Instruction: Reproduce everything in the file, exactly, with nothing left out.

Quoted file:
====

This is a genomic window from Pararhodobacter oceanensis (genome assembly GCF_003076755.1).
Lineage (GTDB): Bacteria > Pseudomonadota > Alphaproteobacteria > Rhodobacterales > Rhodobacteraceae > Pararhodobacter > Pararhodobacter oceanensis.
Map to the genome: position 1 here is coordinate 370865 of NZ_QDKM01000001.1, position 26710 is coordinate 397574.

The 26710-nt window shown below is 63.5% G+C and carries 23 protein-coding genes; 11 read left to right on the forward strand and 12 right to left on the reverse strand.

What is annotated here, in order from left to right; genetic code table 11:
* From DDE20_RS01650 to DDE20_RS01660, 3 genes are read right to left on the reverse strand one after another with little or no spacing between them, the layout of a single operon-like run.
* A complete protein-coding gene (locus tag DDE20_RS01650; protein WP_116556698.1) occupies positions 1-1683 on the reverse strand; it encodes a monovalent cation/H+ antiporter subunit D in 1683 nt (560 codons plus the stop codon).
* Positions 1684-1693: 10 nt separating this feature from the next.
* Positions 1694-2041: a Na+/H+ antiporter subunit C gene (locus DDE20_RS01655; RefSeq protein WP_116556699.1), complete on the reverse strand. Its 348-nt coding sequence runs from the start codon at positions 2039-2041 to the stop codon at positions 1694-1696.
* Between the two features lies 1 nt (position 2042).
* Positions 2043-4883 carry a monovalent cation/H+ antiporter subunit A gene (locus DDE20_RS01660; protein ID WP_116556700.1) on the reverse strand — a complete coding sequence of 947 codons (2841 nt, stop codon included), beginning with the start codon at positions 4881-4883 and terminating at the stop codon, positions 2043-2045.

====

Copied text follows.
This is a genomic window from Pararhodobacter oceanensis (genome assembly GCF_003076755.1).
Lineage (GTDB): Bacteria > Pseudomonadota > Alphaproteobacteria > Rhodobacterales > Rhodobacteraceae > Pararhodobacter > Pararhodobacter oceanensis.
Map to the genome: position 1 here is coordinate 370865 of NZ_QDKM01000001.1, position 26710 is coordinate 397574.

The 26710-nt window shown below is 63.5% G+C and carries 23 protein-coding genes; 11 read left to right on the forward strand and 12 right to left on the reverse strand.

What is annotated here, in order from left to right; genetic code table 11:
* From DDE20_RS01650 to DDE20_RS01660, 3 genes are read right to left on the reverse strand one after another with little or no spacing between them, the layout of a single operon-like run.
* A complete protein-coding gene (locus tag DDE20_RS01650; protein WP_116556698.1) occupies positions 1-1683 on the reverse strand; it encodes a monovalent cation/H+ antiporter subunit D in 1683 nt (560 codons plus the stop codon).
* Positions 1684-1693: 10 nt separating this feature from the next.
* Positions 1694-2041: a Na+/H+ antiporter subunit C gene (locus DDE20_RS01655; RefSeq protein WP_116556699.1), complete on the reverse strand. Its 348-nt coding sequence runs from the start codon at positions 2039-2041 to the stop codon at positions 1694-1696.
* Between the two features lies 1 nt (position 2042).
* Positions 2043-4883 carry a monovalent cation/H+ antiporter subunit A gene (locus DDE20_RS01660; protein ID WP_116556700.1) on the reverse strand — a complete coding sequence of 947 codons (2841 nt, stop codon included), beginning with the start codon at positions 4881-4883 and terminating at the stop codon, positions 2043-2045.